KOCHI: As Piravom became the setting for the high drama for wresting control of St Mary’s Jacobite Syrian Jacobite Syrian Cathedral (Piravom Valiyapally) on Monday, what led to the development was pretty obvious - the government’s attempt to avert another major embarrassment before the Kerala High Court, which on Tuesday is scheduled to hear the petition filed by the Orthodox faction seeking the court’s directive to settle the case.
When the case had come up for hearing during November-end, the HC made a scathing observation, terming the government’s inaction ‘double standards’. According to the HC, while over 1,000 police personnel were deployed in Sabarimala, the authorities couldn’t provide security to 200 people at the church.
Clearly, the government does not fancy another dressing-down from the court on Tuesday, and want to convey unambiguously the message: “ We have sent the police force to protect the Orthodox members when they enter the church,” said Fr Varghese Kallappara, convener, Quest For Peace and former spokesman of the Jacobite Church. “Today (Monday), no Orthodox church members turned up to take over the management of Piravom church,” he said.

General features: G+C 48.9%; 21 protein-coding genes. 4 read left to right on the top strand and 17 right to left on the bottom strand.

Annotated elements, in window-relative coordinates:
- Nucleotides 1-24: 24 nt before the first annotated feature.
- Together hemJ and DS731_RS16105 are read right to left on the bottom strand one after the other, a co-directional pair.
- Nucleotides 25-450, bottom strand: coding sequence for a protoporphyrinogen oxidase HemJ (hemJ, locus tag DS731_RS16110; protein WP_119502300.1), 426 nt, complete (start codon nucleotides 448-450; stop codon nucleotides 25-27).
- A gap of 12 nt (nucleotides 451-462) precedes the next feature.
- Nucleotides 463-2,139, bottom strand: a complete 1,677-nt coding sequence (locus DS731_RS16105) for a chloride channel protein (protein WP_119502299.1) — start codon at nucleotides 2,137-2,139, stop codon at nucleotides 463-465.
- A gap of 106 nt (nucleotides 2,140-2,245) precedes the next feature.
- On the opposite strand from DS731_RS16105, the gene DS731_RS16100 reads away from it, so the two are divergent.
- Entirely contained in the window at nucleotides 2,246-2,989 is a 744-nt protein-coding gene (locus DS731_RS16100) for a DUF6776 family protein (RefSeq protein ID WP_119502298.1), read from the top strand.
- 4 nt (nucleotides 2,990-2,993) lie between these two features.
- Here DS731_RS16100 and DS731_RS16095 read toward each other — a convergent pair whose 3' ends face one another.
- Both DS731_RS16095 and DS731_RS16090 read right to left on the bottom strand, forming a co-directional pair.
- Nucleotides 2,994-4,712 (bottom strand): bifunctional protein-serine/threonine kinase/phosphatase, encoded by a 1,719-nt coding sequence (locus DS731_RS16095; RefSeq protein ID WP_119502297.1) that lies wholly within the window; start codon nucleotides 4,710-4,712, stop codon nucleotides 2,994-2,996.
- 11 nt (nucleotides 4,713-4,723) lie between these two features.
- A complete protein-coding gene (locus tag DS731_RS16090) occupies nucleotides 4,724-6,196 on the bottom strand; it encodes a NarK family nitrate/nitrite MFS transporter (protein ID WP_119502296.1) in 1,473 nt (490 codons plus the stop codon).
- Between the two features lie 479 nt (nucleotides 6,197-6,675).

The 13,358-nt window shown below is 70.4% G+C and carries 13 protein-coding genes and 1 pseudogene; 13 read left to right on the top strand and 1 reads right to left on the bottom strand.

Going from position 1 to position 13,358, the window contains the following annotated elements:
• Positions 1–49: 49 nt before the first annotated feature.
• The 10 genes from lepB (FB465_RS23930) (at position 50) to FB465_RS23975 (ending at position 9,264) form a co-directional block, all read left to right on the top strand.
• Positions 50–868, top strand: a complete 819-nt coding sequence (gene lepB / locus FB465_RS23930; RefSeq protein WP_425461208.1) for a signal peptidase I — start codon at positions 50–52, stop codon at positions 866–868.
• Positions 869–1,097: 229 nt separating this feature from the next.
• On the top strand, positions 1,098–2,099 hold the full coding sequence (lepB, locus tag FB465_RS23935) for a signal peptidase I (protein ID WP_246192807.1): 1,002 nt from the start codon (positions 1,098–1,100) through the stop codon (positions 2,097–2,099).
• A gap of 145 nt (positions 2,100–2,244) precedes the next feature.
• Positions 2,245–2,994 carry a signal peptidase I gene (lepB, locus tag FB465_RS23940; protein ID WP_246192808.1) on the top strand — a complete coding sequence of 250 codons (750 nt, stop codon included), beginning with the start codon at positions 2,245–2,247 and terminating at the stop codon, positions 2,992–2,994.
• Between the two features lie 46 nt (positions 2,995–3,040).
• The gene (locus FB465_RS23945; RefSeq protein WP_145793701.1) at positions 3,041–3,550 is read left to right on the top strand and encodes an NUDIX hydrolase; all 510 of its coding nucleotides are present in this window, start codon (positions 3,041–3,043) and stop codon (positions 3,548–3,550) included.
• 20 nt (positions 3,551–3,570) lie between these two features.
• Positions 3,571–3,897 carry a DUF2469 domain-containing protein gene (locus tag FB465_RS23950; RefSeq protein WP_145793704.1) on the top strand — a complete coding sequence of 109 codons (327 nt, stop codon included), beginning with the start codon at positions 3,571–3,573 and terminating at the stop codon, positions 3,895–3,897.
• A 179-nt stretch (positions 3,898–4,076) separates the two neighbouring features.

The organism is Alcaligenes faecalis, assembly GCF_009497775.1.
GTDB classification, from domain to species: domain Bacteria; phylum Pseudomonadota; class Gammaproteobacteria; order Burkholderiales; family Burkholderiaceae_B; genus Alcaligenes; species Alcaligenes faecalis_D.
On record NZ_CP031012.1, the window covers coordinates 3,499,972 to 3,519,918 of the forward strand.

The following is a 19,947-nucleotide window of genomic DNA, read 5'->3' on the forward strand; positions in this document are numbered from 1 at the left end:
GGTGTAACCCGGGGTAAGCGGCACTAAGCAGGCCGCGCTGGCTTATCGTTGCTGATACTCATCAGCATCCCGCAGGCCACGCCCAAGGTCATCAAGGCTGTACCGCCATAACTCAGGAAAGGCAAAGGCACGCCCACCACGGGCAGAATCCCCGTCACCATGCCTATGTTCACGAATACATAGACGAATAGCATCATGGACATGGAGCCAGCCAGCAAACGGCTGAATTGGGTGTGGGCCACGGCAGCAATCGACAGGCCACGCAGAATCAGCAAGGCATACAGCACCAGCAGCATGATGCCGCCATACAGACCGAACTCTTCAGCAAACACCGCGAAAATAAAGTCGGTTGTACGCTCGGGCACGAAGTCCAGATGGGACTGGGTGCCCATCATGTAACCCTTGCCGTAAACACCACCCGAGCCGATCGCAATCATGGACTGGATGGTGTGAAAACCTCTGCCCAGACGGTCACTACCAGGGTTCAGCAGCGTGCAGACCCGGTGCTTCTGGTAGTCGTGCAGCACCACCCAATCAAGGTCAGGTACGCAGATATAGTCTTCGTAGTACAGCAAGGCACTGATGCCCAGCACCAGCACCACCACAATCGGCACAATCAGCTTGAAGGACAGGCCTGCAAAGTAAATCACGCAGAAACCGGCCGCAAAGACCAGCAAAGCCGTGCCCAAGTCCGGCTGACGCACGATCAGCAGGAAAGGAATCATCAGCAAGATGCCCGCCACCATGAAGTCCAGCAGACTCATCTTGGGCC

The Supreme Court had intervened for the fourth time in November last year in the century-old dispute between the Orthodox and Jacobite factions of the state’s Malankara Church by dismissing petitions filed by the Jacobites seeking a review of the apex court’s July 3, 2017 verdict giving the Orthodox group control over more than 1,100 parishes and their churches including the Piravom church.
Fr Kallappara pointed out the statement made in the Assembly said only 20 per cent of the 2,500-strong Malankara Church households is Orthodox while the overwhelming majority of the parish members belongs to the Jacobite church. “Now, the government can say it had to return to ensure peace as the situation will have turned from bad to worse,” he said, adding, ‘talks and negotiations’ are the only way to ensure an amicable solution to the vexatious issue.